Housekeeping Tips: Washing Dishes

Blossom Lady
May 06, 2022 08:53 PM
Housekeeping Tips: Washing Dishes

Even if you have a dishwasher or a penchant for paper plates, at some point it will be necessary to wash some glasses or dishes by hand while standing at the sink. While this is not a job that most people enjoy, it is necessary and important for the health of your household to properly clean bacteria-laden surfaces. To help you accomplish this task faster and with as little effort as possible, here are nine tips to get you out of the kitchen.

Always hand wash valuable silverware, fragile glassware and pieces of delicate porcelain, which might be damaged by a dishwasher. To remove stubborn stains and baked-on residue from other dishes, pans and utensils, old-fashioned elbow grease and a bit of traditional ingenuity are often more efficient than modern appliances.

BEFORE washing

  • Soak dried-on food remains to soften them before rinsing. You’ll find that grease rinses off better with hot water, but carbohydrates and proteins are best removed with cold.
  • Protect delicate porcelain by lining your sink with a towel.
  • Rubbing lipstick marks with salt makes them much easier to wash off.
  • WASHING by hand

  • Make some soft soap (for recipe, see above) from odds and ends of old soap. As well as being a proven cleaner, it avoids waste.
  • To kill germs, use water heated to at least 140°F (60°C) when washing by hand and change your dishwashing sponge and dish towels frequently.
  • As a general rule of thumb, wash nongreasy items first. The proper sequence should be: glasses, cutlery; plates, bowls and other dishes; and finally, pots, pans and baking pans. If possible, fill a second sink or basin with hot, clear water for rinsing.
  • Wash glazed and unglazed earthenware pottery by hand, without detergent if possible. Remember that the glaze on earthenware pottery is heat sensitive.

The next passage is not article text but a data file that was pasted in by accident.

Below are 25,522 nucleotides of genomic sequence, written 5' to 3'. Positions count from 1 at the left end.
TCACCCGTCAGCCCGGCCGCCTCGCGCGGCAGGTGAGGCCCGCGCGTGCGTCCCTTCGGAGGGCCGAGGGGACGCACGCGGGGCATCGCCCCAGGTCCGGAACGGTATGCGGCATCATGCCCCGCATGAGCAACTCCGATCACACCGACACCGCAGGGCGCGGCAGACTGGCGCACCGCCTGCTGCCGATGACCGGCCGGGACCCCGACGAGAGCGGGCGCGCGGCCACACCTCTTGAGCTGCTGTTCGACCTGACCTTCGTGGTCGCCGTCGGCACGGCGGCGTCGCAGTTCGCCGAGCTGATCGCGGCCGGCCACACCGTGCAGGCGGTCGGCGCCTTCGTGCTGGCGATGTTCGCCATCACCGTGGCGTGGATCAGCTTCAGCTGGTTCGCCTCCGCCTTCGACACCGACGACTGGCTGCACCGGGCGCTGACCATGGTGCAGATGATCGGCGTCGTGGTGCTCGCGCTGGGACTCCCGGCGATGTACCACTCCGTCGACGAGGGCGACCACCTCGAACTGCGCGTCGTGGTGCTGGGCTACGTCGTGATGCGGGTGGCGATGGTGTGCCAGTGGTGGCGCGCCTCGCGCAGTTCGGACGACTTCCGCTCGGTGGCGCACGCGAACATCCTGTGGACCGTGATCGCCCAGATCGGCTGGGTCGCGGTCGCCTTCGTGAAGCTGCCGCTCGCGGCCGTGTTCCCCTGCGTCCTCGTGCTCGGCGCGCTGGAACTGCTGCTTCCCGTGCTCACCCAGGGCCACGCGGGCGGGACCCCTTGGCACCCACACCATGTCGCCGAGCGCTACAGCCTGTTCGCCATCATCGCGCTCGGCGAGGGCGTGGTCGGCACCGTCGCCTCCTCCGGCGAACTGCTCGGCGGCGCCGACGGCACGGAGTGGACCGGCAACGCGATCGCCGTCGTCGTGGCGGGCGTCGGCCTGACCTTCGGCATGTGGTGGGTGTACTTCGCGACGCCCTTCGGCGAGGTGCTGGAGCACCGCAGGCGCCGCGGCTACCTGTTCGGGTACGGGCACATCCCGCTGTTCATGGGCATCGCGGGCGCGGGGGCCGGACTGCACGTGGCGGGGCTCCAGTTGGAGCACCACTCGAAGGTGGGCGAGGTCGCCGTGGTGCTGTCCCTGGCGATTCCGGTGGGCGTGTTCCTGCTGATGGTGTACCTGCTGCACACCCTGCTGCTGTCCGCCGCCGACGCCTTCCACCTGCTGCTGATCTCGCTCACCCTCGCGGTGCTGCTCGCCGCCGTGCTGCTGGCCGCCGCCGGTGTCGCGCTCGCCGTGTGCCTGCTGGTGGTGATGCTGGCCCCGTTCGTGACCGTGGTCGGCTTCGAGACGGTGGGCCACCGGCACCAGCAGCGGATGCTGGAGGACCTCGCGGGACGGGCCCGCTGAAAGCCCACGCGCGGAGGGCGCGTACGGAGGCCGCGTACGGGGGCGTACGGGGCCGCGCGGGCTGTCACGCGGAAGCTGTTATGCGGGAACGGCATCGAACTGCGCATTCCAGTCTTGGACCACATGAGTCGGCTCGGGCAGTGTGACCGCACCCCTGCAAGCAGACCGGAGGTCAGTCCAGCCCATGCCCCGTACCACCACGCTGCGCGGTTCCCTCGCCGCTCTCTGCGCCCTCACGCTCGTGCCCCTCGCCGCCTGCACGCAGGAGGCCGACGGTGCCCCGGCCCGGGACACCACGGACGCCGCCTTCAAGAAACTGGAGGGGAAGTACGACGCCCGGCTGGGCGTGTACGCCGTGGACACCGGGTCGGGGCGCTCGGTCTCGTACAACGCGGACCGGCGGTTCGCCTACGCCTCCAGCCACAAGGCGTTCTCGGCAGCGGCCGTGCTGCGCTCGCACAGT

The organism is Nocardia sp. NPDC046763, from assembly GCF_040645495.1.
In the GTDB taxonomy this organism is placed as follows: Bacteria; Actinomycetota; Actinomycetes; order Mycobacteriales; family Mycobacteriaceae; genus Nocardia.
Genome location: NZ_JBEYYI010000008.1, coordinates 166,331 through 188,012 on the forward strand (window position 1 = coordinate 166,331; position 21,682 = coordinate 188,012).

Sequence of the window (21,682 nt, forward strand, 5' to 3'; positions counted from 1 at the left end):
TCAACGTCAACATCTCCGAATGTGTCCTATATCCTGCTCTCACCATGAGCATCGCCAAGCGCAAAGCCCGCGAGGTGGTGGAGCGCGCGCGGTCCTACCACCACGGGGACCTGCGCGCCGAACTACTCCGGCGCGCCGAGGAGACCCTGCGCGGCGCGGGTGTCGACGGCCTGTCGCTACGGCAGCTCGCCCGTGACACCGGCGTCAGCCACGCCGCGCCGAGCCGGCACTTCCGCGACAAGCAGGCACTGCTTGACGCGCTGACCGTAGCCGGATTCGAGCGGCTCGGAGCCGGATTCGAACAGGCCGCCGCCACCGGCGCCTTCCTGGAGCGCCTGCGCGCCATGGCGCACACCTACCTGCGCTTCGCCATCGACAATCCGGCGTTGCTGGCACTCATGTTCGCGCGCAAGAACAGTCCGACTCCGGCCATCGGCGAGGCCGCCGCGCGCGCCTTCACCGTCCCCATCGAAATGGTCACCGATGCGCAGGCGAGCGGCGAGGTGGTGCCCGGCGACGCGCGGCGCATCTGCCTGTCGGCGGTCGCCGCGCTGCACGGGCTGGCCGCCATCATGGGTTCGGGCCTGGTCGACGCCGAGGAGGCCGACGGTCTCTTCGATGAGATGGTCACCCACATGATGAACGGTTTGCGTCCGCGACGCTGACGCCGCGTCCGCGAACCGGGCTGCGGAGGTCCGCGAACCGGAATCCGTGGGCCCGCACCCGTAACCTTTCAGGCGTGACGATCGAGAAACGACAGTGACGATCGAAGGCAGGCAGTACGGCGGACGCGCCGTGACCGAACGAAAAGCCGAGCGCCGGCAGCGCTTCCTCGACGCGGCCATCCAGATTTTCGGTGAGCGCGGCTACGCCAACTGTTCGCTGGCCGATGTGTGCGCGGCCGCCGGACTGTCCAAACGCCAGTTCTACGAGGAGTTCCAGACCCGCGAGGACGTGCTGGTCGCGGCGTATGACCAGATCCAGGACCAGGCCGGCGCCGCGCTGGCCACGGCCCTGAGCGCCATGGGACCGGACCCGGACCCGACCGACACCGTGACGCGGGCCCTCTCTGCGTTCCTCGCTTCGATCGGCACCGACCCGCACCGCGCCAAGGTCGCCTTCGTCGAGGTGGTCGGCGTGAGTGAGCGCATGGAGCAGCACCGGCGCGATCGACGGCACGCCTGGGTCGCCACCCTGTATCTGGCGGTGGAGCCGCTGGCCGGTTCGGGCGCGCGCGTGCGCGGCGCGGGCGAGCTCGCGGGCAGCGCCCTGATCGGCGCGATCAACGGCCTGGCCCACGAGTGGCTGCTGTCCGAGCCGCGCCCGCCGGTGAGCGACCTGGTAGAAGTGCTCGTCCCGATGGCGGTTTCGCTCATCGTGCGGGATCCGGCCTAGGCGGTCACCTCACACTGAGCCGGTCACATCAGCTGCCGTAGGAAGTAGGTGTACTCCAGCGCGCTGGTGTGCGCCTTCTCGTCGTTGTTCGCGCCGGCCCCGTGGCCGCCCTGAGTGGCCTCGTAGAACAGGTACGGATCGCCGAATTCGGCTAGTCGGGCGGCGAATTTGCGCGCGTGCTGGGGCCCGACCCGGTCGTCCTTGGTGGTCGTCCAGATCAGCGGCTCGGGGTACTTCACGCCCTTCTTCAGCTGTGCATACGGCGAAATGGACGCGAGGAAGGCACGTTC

• Take special care when cleaning cutlery with wood, bone and ivory handles. Rinse the metal parts with a damp sponge but don’t soak or dip the handles into water. Place the cutlery into the drainer basket with the handles up.
  • Remove hairline cracks in fine china by soaking it overnight in a large bowl of warm milk (no warmer than milk you would give to a baby). Gently hand-wash as usual—the tiny lines should disappear.
  • REMOVING stains from porcelain

  • Remove tea stains or residue from porcelain cups by mixing hot water with 1 teaspoon (5 ml) baking soda in the cup, let it soak, then wash it out thoroughly. Or, mix 2 tablespoons (30 ml) chlorine bleach in 1 quart (1 L) water. Soak the cup in the solution for no more than 2 minutes and rinse immediately.
  • Light mineral deposits are easy to wipe off with a damp sponge and vinegar.
  • Wash off stubborn mineral deposits by pouring a dash of citric acid and hot water into the container to be cleaned and let it sit for 1 hour. Repeat as needed until the residue is dissolved, then wash and rinse thoroughly.
  • Wipe brown stains from a teapot with a paste of vinegar and salt.
  • Scrub away stains with a mixture of salt and vinegar or lemon juice.
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